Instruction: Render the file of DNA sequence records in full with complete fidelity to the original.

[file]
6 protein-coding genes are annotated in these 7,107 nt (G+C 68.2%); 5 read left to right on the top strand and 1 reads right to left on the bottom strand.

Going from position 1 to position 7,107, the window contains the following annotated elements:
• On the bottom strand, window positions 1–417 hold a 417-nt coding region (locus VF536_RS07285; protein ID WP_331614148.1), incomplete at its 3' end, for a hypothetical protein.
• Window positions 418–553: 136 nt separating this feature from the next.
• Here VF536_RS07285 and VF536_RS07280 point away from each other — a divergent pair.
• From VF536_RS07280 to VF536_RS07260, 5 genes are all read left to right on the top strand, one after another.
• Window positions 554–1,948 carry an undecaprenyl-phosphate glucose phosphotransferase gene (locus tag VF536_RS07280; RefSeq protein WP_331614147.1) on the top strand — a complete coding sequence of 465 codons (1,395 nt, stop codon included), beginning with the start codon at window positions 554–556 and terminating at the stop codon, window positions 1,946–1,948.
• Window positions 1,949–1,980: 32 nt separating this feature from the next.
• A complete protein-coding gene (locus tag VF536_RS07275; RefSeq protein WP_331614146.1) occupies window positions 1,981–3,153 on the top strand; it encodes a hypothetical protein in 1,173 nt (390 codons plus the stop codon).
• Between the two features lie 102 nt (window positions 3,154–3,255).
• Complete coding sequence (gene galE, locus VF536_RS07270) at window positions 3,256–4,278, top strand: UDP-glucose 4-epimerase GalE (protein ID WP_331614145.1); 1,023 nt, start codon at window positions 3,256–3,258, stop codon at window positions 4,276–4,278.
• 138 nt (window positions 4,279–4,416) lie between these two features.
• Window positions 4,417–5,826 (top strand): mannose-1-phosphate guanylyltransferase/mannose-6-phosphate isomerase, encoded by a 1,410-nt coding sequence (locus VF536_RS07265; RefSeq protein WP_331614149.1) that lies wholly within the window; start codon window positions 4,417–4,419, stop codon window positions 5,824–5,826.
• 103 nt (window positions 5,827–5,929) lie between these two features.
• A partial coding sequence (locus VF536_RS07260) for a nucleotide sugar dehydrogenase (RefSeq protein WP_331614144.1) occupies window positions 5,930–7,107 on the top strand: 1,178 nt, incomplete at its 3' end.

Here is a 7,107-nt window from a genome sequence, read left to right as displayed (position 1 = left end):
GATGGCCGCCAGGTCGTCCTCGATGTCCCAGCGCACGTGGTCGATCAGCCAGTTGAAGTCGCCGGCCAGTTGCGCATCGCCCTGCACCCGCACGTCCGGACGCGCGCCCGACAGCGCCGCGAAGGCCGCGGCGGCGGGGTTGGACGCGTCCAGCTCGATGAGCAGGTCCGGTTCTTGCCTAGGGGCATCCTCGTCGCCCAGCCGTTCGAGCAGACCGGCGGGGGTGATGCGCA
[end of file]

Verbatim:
6 protein-coding genes are annotated in these 7,107 nt (G+C 68.2%); 5 read left to right on the top strand and 1 reads right to left on the bottom strand.

Going from position 1 to position 7,107, the window contains the following annotated elements:
• On the bottom strand, window positions 1–417 hold a 417-nt coding region (locus VF536_RS07285; protein ID WP_331614148.1), incomplete at its 3' end, for a hypothetical protein.
• Window positions 418–553: 136 nt separating this feature from the next.
• Here VF536_RS07285 and VF536_RS07280 point away from each other — a divergent pair.
• From VF536_RS07280 to VF536_RS07260, 5 genes are all read left to right on the top strand, one after another.
• Window positions 554–1,948 carry an undecaprenyl-phosphate glucose phosphotransferase gene (locus tag VF536_RS07280; RefSeq protein WP_331614147.1) on the top strand — a complete coding sequence of 465 codons (1,395 nt, stop codon included), beginning with the start codon at window positions 554–556 and terminating at the stop codon, window positions 1,946–1,948.
• Window positions 1,949–1,980: 32 nt separating this feature from the next.
• A complete protein-coding gene (locus tag VF536_RS07275; RefSeq protein WP_331614146.1) occupies window positions 1,981–3,153 on the top strand; it encodes a hypothetical protein in 1,173 nt (390 codons plus the stop codon).
• Between the two features lie 102 nt (window positions 3,154–3,255).
• Complete coding sequence (gene galE, locus VF536_RS07270) at window positions 3,256–4,278, top strand: UDP-glucose 4-epimerase GalE (protein ID WP_331614145.1); 1,023 nt, start codon at window positions 3,256–3,258, stop codon at window positions 4,276–4,278.
• 138 nt (window positions 4,279–4,416) lie between these two features.
• Window positions 4,417–5,826 (top strand): mannose-1-phosphate guanylyltransferase/mannose-6-phosphate isomerase, encoded by a 1,410-nt coding sequence (locus VF536_RS07265; RefSeq protein WP_331614149.1) that lies wholly within the window; start codon window positions 4,417–4,419, stop codon window positions 5,824–5,826.
• 103 nt (window positions 5,827–5,929) lie between these two features.
• A partial coding sequence (locus VF536_RS07260) for a nucleotide sugar dehydrogenase (RefSeq protein WP_331614144.1) occupies window positions 5,930–7,107 on the top strand: 1,178 nt, incomplete at its 3' end.

Here is a 7,107-nt window from a genome sequence, read left to right as displayed (position 1 = left end):
GATGGCCGCCAGGTCGTCCTCGATGTCCCAGCGCACGTGGTCGATCAGCCAGTTGAAGTCGCCGGCCAGTTGCGCATCGCCCTGCACCCGCACGTCCGGACGCGCGCCCGACAGCGCCGCGAAGGCCGCGGCGGCGGGGTTGGACGCGTCCAGCTCGATGAGCAGGTCCGGTTCTTGCCTAGGGGCATCCTCGTCGCCCAGCCGTTCGAGCAGACCGGCGGGGGTGATGCGCA